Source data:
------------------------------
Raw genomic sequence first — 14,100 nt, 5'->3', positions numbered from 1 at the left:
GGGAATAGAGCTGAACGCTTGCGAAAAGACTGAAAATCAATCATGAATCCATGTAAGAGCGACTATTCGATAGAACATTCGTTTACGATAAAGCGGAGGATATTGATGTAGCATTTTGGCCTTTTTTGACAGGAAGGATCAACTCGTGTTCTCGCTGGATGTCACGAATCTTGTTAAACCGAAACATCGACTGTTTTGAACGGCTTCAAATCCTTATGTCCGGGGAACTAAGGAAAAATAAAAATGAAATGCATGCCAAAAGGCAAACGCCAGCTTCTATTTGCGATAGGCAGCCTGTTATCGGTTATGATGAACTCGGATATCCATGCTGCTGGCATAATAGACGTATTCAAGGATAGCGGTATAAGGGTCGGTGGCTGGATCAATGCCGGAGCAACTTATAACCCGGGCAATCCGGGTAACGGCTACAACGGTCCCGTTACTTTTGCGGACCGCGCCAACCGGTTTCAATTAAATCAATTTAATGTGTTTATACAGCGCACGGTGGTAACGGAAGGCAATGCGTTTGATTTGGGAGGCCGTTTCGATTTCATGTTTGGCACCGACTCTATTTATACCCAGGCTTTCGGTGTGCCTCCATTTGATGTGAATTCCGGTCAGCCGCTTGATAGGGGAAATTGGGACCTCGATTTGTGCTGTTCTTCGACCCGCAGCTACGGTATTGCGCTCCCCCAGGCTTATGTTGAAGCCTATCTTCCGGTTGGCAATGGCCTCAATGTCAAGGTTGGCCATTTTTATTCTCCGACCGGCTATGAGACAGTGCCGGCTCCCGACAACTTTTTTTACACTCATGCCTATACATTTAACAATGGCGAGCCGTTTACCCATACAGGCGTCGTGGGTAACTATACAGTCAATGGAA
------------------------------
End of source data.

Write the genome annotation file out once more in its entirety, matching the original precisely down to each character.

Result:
Raw genomic sequence first — 14,100 nt, 5'->3', positions numbered from 1 at the left:
GGGAATAGAGCTGAACGCTTGCGAAAAGACTGAAAATCAATCATGAATCCATGTAAGAGCGACTATTCGATAGAACATTCGTTTACGATAAAGCGGAGGATATTGATGTAGCATTTTGGCCTTTTTTGACAGGAAGGATCAACTCGTGTTCTCGCTGGATGTCACGAATCTTGTTAAACCGAAACATCGACTGTTTTGAACGGCTTCAAATCCTTATGTCCGGGGAACTAAGGAAAAATAAAAATGAAATGCATGCCAAAAGGCAAACGCCAGCTTCTATTTGCGATAGGCAGCCTGTTATCGGTTATGATGAACTCGGATATCCATGCTGCTGGCATAATAGACGTATTCAAGGATAGCGGTATAAGGGTCGGTGGCTGGATCAATGCCGGAGCAACTTATAACCCGGGCAATCCGGGTAACGGCTACAACGGTCCCGTTACTTTTGCGGACCGCGCCAACCGGTTTCAATTAAATCAATTTAATGTGTTTATACAGCGCACGGTGGTAACGGAAGGCAATGCGTTTGATTTGGGAGGCCGTTTCGATTTCATGTTTGGCACCGACTCTATTTATACCCAGGCTTTCGGTGTGCCTCCATTTGATGTGAATTCCGGTCAGCCGCTTGATAGGGGAAATTGGGACCTCGATTTGTGCTGTTCTTCGACCCGCAGCTACGGTATTGCGCTCCCCCAGGCTTATGTTGAAGCCTATCTTCCGGTTGGCAATGGCCTCAATGTCAAGGTTGGCCATTTTTATTCTCCGACCGGCTATGAGACAGTGCCGGCTCCCGACAACTTTTTTTACACTCATGCCTATACATTTAACAATGGCGAGCCGTTTACCCATACAGGCGTCGTGGGTAACTATACAGTCAATGGAA